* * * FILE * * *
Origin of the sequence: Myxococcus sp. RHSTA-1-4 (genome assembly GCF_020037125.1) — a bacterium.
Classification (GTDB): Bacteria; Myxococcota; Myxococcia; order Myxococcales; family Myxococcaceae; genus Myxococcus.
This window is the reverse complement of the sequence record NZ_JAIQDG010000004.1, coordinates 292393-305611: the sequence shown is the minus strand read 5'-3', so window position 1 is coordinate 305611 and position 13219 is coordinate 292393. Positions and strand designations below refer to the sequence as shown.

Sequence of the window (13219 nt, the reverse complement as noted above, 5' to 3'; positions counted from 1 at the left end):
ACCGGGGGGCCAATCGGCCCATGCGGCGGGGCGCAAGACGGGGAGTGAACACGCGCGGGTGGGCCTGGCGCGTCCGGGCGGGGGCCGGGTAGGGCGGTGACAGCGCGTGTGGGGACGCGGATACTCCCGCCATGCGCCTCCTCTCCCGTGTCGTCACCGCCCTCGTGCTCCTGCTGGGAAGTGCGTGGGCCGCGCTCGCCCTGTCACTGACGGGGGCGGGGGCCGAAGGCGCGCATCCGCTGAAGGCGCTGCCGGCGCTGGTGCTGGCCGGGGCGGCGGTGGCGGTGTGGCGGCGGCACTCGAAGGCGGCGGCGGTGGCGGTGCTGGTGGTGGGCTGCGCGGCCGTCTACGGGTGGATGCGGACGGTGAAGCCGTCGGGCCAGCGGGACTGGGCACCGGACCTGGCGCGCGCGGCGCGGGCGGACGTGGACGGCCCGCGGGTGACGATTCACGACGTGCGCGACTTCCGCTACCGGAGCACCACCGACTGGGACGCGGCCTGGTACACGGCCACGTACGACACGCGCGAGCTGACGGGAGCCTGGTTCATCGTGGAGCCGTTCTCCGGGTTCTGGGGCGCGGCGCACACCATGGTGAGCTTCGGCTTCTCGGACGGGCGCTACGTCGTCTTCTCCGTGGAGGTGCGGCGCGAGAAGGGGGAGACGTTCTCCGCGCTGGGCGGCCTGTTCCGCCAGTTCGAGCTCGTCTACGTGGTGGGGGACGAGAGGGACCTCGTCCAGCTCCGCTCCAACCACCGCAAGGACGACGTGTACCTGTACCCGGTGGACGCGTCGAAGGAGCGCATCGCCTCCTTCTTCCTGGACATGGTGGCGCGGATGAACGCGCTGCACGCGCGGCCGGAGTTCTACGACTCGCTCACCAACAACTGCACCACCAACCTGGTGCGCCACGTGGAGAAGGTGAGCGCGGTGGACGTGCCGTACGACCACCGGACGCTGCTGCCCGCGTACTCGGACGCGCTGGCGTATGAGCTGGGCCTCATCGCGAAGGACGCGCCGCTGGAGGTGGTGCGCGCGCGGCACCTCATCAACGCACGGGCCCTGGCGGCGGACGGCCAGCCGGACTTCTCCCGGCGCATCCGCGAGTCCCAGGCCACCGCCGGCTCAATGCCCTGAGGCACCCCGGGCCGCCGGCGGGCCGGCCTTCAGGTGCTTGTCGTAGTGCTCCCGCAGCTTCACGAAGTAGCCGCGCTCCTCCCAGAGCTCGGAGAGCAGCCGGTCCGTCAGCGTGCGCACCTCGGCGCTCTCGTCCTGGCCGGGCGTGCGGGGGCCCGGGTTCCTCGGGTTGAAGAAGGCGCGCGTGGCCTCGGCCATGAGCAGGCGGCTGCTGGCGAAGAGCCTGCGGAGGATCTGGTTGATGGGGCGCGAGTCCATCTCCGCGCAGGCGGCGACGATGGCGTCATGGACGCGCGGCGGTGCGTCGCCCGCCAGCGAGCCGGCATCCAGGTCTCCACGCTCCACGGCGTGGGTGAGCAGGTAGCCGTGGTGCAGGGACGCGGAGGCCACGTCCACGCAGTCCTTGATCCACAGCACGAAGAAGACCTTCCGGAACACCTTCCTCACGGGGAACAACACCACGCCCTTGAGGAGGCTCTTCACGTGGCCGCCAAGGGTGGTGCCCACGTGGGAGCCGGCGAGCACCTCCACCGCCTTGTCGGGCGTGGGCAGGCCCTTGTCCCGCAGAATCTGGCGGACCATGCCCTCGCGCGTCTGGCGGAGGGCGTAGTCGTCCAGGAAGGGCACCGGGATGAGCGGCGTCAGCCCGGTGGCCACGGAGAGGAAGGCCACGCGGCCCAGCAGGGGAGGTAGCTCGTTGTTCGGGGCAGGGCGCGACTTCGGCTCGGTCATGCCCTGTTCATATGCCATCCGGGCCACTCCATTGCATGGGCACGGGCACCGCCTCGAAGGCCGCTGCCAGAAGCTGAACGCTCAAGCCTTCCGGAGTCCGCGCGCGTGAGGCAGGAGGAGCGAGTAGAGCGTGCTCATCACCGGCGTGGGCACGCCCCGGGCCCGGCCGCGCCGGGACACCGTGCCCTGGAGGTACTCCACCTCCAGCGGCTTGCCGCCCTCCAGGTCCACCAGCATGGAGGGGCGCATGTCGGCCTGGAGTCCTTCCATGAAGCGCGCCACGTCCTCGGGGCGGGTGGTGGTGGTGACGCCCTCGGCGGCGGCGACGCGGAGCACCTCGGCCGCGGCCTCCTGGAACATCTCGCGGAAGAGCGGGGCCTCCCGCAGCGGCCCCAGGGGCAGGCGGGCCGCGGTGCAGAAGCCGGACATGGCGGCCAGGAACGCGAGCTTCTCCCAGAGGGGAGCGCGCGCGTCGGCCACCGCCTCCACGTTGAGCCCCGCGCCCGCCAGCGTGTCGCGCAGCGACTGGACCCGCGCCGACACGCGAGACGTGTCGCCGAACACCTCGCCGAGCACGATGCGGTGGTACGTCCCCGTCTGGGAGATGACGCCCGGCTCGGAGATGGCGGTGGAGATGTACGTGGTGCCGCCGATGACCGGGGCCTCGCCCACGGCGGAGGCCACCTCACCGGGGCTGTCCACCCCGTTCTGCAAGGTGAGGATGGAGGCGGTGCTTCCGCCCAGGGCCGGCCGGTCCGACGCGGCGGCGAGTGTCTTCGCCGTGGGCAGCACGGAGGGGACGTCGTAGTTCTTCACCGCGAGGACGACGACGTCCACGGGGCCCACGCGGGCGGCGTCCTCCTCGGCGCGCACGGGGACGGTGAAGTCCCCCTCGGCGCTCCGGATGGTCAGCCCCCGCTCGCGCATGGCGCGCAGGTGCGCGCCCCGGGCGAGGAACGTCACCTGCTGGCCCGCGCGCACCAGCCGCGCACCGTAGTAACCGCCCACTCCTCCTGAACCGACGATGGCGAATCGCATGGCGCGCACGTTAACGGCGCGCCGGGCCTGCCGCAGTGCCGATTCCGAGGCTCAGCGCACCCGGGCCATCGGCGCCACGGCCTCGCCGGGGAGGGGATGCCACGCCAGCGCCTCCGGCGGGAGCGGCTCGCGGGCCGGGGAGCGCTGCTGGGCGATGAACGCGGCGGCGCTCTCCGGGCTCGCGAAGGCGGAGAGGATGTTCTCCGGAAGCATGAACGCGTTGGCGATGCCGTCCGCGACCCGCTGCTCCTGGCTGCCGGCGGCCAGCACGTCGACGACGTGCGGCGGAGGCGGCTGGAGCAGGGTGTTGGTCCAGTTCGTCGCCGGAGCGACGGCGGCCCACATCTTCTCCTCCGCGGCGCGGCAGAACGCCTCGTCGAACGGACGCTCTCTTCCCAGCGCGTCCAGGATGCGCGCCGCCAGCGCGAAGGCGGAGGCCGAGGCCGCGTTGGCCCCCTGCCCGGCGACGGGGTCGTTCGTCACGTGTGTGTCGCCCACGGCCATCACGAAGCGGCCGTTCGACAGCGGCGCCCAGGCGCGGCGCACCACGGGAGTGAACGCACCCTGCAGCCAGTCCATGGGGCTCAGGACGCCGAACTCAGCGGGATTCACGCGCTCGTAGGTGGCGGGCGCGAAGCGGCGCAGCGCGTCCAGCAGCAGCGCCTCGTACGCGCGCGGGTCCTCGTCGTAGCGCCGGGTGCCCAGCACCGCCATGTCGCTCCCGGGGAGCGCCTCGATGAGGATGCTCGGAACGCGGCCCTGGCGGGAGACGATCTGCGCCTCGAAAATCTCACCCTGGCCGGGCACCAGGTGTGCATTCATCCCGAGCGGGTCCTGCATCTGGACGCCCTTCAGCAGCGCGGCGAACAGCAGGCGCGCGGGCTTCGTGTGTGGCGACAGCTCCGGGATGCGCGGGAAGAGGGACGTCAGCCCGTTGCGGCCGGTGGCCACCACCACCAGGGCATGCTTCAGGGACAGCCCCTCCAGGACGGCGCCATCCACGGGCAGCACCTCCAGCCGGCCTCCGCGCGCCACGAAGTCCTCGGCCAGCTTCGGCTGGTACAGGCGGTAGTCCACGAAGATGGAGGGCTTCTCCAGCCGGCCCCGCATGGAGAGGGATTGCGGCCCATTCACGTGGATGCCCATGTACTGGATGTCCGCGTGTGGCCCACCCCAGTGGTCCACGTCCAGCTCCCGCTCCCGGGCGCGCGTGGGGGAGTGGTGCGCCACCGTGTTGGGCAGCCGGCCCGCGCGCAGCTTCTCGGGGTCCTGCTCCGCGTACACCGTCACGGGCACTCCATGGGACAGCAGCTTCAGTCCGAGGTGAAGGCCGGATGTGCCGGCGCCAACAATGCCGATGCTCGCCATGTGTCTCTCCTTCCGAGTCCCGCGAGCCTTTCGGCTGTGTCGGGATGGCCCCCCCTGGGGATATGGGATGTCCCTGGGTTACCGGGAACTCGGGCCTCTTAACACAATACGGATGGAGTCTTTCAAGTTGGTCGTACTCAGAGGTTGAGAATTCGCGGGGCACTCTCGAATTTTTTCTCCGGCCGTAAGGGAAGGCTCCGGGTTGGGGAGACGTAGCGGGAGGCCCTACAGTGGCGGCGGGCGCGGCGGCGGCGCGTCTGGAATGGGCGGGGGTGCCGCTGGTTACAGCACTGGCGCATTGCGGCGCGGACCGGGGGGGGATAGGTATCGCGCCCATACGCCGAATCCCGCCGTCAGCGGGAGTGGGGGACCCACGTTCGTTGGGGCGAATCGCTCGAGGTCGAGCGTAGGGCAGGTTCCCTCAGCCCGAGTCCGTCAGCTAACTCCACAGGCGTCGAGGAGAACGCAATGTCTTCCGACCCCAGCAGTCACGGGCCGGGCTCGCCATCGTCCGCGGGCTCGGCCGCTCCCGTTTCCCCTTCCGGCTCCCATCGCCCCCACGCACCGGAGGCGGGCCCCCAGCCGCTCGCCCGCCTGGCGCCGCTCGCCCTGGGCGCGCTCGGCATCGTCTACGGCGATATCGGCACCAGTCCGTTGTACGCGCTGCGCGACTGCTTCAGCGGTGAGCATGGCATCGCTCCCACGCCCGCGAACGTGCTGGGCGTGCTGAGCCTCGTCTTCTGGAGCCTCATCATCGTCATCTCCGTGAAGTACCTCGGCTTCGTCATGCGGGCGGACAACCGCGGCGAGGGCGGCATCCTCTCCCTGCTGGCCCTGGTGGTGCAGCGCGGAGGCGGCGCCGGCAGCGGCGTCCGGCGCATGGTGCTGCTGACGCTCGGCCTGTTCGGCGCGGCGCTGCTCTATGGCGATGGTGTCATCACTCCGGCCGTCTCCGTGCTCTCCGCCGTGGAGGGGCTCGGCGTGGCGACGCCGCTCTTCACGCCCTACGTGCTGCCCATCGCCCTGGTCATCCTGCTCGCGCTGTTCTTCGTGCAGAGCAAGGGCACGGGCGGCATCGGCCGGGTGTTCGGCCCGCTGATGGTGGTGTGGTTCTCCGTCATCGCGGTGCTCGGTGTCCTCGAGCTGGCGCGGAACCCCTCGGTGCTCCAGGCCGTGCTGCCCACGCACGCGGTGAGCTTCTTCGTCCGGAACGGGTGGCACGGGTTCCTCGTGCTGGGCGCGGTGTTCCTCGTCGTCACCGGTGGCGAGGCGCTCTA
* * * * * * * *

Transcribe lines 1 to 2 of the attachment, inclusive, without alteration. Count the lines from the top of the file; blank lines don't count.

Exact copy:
Origin of the sequence: Myxococcus sp. RHSTA-1-4 (genome assembly GCF_020037125.1) — a bacterium.
Classification (GTDB): Bacteria; Myxococcota; Myxococcia; order Myxococcales; family Myxococcaceae; genus Myxococcus.